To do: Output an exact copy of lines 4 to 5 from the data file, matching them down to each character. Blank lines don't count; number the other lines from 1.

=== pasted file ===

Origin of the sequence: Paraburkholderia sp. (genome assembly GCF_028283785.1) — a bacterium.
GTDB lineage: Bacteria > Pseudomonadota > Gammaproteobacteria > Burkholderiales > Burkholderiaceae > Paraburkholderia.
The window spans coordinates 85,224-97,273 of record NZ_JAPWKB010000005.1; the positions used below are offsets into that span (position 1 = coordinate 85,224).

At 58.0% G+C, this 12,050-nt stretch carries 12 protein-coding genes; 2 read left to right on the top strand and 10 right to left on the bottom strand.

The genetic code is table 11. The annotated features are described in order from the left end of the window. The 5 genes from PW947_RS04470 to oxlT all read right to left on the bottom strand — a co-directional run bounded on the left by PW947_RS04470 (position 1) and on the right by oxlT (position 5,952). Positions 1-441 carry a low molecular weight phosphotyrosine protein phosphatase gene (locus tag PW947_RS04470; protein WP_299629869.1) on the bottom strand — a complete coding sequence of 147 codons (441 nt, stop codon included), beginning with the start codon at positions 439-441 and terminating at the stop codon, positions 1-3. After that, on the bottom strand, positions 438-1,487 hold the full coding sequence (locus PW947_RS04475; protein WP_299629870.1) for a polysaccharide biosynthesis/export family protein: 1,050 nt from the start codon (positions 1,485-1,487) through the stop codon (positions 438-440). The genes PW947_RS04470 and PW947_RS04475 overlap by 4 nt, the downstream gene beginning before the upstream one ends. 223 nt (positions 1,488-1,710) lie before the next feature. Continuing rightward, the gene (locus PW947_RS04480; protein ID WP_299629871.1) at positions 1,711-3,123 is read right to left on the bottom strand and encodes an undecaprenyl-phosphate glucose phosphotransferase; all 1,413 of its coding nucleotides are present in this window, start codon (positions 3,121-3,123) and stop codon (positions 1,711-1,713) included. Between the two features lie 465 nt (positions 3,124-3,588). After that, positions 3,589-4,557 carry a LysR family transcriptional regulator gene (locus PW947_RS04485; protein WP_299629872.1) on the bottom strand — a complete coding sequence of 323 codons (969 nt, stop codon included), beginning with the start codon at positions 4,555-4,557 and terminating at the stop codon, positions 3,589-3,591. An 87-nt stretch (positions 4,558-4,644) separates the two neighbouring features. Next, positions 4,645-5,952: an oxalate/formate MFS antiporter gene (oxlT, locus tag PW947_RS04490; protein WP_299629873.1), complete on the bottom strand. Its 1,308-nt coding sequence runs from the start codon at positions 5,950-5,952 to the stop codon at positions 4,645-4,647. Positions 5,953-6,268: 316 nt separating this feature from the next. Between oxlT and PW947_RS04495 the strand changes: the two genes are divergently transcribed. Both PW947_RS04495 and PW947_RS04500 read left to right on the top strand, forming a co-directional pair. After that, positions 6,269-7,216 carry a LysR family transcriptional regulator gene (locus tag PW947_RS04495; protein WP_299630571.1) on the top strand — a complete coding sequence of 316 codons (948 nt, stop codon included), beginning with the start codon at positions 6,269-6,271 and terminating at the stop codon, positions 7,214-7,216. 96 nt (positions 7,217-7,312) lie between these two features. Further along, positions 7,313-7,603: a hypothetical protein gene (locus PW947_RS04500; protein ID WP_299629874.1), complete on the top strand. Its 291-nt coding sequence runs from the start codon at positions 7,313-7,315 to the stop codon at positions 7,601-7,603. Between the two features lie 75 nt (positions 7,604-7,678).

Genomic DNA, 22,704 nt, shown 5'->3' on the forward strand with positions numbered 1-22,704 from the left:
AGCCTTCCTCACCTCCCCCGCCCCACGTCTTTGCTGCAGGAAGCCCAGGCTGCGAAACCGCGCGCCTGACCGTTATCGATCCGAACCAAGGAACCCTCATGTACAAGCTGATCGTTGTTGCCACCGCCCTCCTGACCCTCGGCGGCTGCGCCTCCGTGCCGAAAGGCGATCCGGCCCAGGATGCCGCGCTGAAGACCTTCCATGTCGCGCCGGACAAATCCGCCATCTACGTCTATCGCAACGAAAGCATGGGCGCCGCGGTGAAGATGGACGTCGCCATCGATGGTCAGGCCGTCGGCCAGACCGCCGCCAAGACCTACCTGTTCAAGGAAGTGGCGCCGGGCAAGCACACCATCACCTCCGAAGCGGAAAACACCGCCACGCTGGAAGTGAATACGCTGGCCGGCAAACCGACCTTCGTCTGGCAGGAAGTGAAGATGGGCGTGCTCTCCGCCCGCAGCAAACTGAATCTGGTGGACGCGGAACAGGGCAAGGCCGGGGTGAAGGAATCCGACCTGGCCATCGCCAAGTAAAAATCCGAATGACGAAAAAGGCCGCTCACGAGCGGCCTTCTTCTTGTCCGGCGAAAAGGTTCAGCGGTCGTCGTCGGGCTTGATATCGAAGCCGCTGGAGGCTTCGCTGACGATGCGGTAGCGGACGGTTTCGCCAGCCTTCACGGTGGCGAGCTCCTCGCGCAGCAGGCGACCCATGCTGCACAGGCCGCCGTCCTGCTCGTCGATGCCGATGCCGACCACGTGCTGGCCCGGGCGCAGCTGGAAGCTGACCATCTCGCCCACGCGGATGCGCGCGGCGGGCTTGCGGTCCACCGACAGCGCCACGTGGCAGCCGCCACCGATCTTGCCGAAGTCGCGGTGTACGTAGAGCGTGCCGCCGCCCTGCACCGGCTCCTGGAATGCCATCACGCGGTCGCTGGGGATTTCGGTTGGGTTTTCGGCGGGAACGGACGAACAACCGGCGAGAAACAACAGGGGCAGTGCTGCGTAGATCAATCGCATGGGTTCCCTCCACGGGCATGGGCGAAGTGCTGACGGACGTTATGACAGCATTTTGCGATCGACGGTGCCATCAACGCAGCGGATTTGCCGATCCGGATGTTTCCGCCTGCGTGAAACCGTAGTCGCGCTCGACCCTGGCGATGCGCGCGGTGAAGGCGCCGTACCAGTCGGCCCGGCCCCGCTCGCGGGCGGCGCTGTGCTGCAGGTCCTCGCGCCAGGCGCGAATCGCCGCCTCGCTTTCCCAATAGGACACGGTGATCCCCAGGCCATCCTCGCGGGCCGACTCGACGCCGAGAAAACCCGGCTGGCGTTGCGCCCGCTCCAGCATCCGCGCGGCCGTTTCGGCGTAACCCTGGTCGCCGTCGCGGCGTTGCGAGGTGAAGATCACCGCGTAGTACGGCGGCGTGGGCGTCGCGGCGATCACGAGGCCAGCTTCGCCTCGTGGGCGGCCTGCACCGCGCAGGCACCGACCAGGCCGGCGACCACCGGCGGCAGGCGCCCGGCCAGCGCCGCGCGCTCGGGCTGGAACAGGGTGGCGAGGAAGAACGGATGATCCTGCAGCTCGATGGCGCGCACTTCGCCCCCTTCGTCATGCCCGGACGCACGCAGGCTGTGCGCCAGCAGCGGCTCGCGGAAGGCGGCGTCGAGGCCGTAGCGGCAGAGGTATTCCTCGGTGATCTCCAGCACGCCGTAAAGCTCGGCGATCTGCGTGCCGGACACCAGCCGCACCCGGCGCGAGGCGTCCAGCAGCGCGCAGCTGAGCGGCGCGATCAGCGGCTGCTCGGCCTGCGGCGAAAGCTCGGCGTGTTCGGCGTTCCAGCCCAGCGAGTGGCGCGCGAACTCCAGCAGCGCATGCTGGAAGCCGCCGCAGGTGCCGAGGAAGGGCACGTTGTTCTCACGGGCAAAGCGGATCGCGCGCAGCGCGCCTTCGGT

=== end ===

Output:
At 58.0% G+C, this 12,050-nt stretch carries 12 protein-coding genes; 2 read left to right on the top strand and 10 right to left on the bottom strand.

The genetic code is table 11. The annotated features are described in order from the left end of the window. The 5 genes from PW947_RS04470 to oxlT all read right to left on the bottom strand — a co-directional run bounded on the left by PW947_RS04470 (position 1) and on the right by oxlT (position 5,952). Positions 1-441 carry a low molecular weight phosphotyrosine protein phosphatase gene (locus tag PW947_RS04470; protein WP_299629869.1) on the bottom strand — a complete coding sequence of 147 codons (441 nt, stop codon included), beginning with the start codon at positions 439-441 and terminating at the stop codon, positions 1-3. After that, on the bottom strand, positions 438-1,487 hold the full coding sequence (locus PW947_RS04475; protein WP_299629870.1) for a polysaccharide biosynthesis/export family protein: 1,050 nt from the start codon (positions 1,485-1,487) through the stop codon (positions 438-440). The genes PW947_RS04470 and PW947_RS04475 overlap by 4 nt, the downstream gene beginning before the upstream one ends. 223 nt (positions 1,488-1,710) lie before the next feature. Continuing rightward, the gene (locus PW947_RS04480; protein ID WP_299629871.1) at positions 1,711-3,123 is read right to left on the bottom strand and encodes an undecaprenyl-phosphate glucose phosphotransferase; all 1,413 of its coding nucleotides are present in this window, start codon (positions 3,121-3,123) and stop codon (positions 1,711-1,713) included. Between the two features lie 465 nt (positions 3,124-3,588). After that, positions 3,589-4,557 carry a LysR family transcriptional regulator gene (locus PW947_RS04485; protein WP_299629872.1) on the bottom strand — a complete coding sequence of 323 codons (969 nt, stop codon included), beginning with the start codon at positions 4,555-4,557 and terminating at the stop codon, positions 3,589-3,591. An 87-nt stretch (positions 4,558-4,644) separates the two neighbouring features. Next, positions 4,645-5,952: an oxalate/formate MFS antiporter gene (oxlT, locus tag PW947_RS04490; protein WP_299629873.1), complete on the bottom strand. Its 1,308-nt coding sequence runs from the start codon at positions 5,950-5,952 to the stop codon at positions 4,645-4,647. Positions 5,953-6,268: 316 nt separating this feature from the next. Between oxlT and PW947_RS04495 the strand changes: the two genes are divergently transcribed. Both PW947_RS04495 and PW947_RS04500 read left to right on the top strand, forming a co-directional pair. After that, positions 6,269-7,216 carry a LysR family transcriptional regulator gene (locus tag PW947_RS04495; protein WP_299630571.1) on the top strand — a complete coding sequence of 316 codons (948 nt, stop codon included), beginning with the start codon at positions 6,269-6,271 and terminating at the stop codon, positions 7,214-7,216. 96 nt (positions 7,217-7,312) lie between these two features. Further along, positions 7,313-7,603: a hypothetical protein gene (locus PW947_RS04500; protein ID WP_299629874.1), complete on the top strand. Its 291-nt coding sequence runs from the start codon at positions 7,313-7,315 to the stop codon at positions 7,601-7,603. Between the two features lie 75 nt (positions 7,604-7,678).